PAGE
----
Thursday was the International Day of the Girl Child and elsewhere in this issue we have Secretary of Labour and Social Services, Lancester Musekwa making shocking revelations about the extent of moral decadence in our country.
Musekwa disclosed that as many as 124 girls were sexually abused within 12 days last month and that up to 9% of Zimbabwe’s teenage girls and 2% of the country’s boys in the same age group were sexually abused last year.
These statistics show that our country is crawling with child molesters and rapists.
We should be ashamed as a nation to portray such a shocking picture where some citizens have turned into beasts. The country has become a jungle where our children are in danger of molestation by people that should be caring for them.
No society should allow such prevalence of molestation within itself.
It is become a curious paradox that while Zimbabwe grapples with ballooning cases of sexual abuse, especially of minors — a concern aggravated by the ravages of HIV and Aids — our laws continue to stand more firmly in protection of animals rather than humans.
Our legislators have over the years amended the two laws dealing with rape and stock theft in such a way that a cattle thief goes to prison, with no option of a fine, for a period no less than nine years for stealing one beast, while rape has no mandatory sentence and a rapist can escape with a suspended sentence.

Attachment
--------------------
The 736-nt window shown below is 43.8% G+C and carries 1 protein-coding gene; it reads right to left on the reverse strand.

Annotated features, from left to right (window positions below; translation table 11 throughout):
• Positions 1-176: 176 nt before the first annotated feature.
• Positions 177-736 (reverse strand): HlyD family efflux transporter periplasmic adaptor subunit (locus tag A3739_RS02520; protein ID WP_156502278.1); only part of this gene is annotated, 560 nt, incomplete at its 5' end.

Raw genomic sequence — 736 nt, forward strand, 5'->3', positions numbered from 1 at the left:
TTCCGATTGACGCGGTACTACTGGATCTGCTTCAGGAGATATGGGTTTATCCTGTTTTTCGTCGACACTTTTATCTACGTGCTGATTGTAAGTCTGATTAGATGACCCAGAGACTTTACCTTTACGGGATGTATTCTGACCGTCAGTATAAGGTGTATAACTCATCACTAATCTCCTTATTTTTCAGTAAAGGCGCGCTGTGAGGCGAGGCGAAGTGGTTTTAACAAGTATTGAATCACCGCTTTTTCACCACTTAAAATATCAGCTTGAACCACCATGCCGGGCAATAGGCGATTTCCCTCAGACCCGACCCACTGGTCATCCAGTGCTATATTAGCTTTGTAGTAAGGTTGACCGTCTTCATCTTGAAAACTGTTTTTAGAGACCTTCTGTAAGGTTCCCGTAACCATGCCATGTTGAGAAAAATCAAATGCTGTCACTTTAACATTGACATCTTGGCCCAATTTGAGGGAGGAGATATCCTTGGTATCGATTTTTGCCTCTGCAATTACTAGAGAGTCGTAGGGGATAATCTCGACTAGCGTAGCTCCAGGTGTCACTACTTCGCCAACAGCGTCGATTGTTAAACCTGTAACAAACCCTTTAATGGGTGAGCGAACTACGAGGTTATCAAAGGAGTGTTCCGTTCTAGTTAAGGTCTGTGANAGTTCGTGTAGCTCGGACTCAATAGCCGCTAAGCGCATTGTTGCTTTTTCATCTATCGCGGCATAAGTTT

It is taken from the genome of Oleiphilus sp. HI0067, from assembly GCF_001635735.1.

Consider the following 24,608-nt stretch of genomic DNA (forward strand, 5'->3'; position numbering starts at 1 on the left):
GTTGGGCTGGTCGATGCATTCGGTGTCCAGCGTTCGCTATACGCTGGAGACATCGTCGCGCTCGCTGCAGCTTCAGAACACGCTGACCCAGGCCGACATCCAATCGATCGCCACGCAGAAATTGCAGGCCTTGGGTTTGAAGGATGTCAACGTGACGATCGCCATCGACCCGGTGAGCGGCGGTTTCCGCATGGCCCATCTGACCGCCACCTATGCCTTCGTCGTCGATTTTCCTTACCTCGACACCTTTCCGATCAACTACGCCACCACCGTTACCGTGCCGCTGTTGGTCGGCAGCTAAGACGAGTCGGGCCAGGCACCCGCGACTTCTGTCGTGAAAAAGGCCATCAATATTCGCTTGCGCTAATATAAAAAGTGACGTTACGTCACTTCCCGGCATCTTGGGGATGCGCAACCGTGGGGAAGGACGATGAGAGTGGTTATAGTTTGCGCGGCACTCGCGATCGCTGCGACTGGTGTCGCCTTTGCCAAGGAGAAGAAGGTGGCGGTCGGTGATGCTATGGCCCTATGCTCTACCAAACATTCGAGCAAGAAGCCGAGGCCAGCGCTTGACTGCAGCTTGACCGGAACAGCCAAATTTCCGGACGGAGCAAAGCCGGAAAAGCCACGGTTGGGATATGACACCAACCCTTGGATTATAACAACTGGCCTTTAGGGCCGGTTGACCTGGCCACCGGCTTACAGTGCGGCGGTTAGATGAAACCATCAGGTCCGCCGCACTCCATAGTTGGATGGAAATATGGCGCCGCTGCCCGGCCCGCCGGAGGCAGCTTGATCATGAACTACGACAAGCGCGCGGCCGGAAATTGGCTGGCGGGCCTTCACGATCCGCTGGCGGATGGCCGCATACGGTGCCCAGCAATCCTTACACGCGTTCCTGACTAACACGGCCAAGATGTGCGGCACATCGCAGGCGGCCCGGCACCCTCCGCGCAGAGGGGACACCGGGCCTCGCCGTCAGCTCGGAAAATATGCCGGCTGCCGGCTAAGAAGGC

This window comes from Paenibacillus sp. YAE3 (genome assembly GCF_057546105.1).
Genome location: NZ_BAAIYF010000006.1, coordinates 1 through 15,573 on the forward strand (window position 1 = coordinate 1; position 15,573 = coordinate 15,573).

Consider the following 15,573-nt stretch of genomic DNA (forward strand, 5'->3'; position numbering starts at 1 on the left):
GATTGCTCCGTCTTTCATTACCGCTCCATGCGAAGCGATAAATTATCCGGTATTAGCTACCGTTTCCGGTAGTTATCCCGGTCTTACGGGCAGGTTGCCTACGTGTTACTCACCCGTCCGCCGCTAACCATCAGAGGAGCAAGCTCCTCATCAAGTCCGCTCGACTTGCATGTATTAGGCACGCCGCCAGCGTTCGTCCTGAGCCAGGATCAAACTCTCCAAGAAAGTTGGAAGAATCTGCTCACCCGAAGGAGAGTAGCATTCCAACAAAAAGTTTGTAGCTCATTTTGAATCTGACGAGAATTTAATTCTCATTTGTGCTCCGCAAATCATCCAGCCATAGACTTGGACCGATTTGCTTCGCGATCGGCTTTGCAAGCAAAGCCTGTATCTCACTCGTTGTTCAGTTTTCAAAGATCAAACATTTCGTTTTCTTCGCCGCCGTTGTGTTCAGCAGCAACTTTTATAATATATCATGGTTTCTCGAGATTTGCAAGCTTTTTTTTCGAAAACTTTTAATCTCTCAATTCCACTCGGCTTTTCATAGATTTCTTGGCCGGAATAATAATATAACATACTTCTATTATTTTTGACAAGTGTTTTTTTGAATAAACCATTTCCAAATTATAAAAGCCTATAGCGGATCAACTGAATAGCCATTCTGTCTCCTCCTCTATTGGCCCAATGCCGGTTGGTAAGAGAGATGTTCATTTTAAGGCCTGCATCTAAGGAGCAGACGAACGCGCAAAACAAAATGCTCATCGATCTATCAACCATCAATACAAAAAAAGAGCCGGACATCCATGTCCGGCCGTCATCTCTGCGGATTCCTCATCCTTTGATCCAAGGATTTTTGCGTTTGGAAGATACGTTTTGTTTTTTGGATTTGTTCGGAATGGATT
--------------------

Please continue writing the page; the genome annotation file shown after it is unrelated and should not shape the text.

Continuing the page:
Media reports from the courts continue to spark outrage because of the absurdity of disparities between judgments where babies are sexually molested and the rapists literally go scot-free while cattle thieves are invariably locked up.
In the case of stock theft, the Criminal Law (Codification and Reform) Act Chapter 114 Section 1 (e) states that any person who “takes possession of stolen livestock or its produce” shall be guilty of stock theft and liable to imprisonment “for a period of not less than nine years or more than 25 years”.
In the case of rape, while the maximum sentence prescribed may be life imprisonment, there is no mandatory jail sentence and the period one could be incarcerated is described in the Criminal Law (Codification and Reform) Act Chapter 65 Section (1) as “imprisonment for life or any shorter period”.
It is in view of these laws that Zimbabweans need to reflect and find a way forward as a nation in order to bring sanity to our society – remove the dangers that lurk over our children brought about by paedophiles that believe they can molest our women and children and get away with it.